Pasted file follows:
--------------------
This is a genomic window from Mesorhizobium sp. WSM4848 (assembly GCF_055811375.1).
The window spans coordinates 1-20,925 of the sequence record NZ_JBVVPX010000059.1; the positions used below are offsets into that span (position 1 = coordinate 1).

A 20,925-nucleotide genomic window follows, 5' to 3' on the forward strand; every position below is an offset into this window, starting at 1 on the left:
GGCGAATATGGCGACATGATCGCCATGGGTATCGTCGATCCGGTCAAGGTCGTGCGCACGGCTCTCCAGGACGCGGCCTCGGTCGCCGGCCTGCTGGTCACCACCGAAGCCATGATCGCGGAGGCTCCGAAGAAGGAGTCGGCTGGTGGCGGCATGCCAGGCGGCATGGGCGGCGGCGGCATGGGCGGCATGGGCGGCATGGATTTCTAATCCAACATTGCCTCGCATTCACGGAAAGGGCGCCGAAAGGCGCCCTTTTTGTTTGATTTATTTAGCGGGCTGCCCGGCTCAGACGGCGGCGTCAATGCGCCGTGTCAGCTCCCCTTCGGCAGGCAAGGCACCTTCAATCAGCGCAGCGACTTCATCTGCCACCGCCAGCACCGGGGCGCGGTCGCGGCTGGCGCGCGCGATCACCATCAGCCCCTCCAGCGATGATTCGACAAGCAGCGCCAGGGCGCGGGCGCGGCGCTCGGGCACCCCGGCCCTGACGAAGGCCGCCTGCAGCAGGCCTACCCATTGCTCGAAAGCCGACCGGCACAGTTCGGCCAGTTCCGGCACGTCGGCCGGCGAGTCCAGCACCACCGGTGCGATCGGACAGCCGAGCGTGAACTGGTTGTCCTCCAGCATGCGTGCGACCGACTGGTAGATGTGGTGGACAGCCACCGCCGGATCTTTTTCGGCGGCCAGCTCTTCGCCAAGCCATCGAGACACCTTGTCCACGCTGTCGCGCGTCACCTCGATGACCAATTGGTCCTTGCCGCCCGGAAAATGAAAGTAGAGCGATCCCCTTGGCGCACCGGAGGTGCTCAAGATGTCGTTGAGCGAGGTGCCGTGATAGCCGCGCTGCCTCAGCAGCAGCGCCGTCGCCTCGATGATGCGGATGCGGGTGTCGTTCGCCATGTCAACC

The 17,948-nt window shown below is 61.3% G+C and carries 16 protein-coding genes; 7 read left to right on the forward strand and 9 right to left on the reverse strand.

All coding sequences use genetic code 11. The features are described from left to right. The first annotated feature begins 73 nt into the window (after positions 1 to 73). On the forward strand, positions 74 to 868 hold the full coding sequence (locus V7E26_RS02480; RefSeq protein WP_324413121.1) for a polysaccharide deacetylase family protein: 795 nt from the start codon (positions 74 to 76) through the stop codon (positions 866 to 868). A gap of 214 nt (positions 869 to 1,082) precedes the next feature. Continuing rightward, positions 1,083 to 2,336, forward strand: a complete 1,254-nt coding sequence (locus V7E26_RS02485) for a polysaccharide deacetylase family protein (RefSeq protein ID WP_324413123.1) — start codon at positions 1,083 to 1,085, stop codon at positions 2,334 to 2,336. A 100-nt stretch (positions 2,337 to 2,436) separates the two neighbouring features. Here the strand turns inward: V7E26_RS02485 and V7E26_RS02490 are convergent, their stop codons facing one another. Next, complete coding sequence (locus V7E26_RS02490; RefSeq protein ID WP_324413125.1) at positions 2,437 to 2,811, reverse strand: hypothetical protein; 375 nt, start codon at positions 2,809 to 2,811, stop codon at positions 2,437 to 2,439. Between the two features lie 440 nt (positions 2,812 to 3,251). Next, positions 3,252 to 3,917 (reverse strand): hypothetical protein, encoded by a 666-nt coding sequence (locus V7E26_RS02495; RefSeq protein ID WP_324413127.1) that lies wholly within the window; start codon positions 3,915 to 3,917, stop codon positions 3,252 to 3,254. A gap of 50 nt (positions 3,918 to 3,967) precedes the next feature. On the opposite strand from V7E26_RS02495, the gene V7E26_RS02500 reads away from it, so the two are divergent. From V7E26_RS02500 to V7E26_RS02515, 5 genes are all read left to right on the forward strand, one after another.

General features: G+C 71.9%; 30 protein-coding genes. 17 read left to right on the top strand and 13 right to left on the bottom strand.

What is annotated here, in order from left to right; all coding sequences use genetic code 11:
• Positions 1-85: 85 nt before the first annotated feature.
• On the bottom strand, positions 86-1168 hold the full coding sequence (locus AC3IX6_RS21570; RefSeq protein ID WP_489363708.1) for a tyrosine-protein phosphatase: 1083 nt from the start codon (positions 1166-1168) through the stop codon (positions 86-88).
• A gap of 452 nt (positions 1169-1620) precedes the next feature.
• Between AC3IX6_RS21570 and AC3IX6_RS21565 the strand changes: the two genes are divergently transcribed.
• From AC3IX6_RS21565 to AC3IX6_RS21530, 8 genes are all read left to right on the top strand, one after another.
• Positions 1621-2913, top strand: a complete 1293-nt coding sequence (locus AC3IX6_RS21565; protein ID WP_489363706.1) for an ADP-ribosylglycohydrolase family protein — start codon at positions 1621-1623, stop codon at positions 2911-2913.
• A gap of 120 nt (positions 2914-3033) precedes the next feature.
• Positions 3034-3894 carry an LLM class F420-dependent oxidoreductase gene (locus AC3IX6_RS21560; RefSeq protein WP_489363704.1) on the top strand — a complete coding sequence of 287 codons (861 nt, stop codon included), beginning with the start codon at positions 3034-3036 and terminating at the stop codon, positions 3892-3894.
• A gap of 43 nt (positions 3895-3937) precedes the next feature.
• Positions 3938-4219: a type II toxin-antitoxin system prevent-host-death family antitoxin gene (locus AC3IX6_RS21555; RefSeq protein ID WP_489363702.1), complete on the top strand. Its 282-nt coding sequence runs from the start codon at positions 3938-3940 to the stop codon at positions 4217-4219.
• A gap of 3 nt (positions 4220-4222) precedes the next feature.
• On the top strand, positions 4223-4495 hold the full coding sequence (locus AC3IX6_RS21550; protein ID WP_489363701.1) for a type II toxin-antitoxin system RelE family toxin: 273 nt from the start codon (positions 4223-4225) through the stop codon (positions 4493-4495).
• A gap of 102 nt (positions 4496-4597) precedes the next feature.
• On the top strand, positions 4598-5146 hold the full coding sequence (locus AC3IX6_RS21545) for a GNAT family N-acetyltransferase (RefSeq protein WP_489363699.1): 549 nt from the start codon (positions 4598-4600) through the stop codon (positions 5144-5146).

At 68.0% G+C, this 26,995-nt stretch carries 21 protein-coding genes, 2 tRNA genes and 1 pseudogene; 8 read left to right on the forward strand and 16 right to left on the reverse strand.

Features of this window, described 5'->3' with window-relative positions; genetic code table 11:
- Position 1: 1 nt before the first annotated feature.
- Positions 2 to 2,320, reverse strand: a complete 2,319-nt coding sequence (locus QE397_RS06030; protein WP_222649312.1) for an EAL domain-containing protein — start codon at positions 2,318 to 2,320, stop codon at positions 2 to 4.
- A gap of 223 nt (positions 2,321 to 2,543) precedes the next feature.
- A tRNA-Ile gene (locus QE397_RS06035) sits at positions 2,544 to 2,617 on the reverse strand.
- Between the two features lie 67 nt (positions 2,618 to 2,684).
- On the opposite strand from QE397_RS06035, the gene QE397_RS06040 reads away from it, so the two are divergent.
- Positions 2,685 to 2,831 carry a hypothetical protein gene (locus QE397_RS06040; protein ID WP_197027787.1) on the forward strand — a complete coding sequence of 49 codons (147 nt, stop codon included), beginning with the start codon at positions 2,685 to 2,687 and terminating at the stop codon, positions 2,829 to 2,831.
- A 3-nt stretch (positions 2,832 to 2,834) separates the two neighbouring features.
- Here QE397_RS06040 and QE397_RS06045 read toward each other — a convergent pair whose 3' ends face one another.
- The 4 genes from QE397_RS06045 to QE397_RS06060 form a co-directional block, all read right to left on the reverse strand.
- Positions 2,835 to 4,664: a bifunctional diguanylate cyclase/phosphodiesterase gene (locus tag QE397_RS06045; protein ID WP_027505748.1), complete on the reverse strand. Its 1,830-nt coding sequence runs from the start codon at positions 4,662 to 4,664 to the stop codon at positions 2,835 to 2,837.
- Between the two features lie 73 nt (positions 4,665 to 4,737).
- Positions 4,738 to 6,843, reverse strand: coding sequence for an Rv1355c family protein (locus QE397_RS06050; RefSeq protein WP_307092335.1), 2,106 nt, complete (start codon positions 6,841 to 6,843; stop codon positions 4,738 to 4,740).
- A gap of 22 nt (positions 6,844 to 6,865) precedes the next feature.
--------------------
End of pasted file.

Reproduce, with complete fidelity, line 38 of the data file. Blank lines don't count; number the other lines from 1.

- A gap of 22 nt (positions 6,844 to 6,865) precedes the next feature.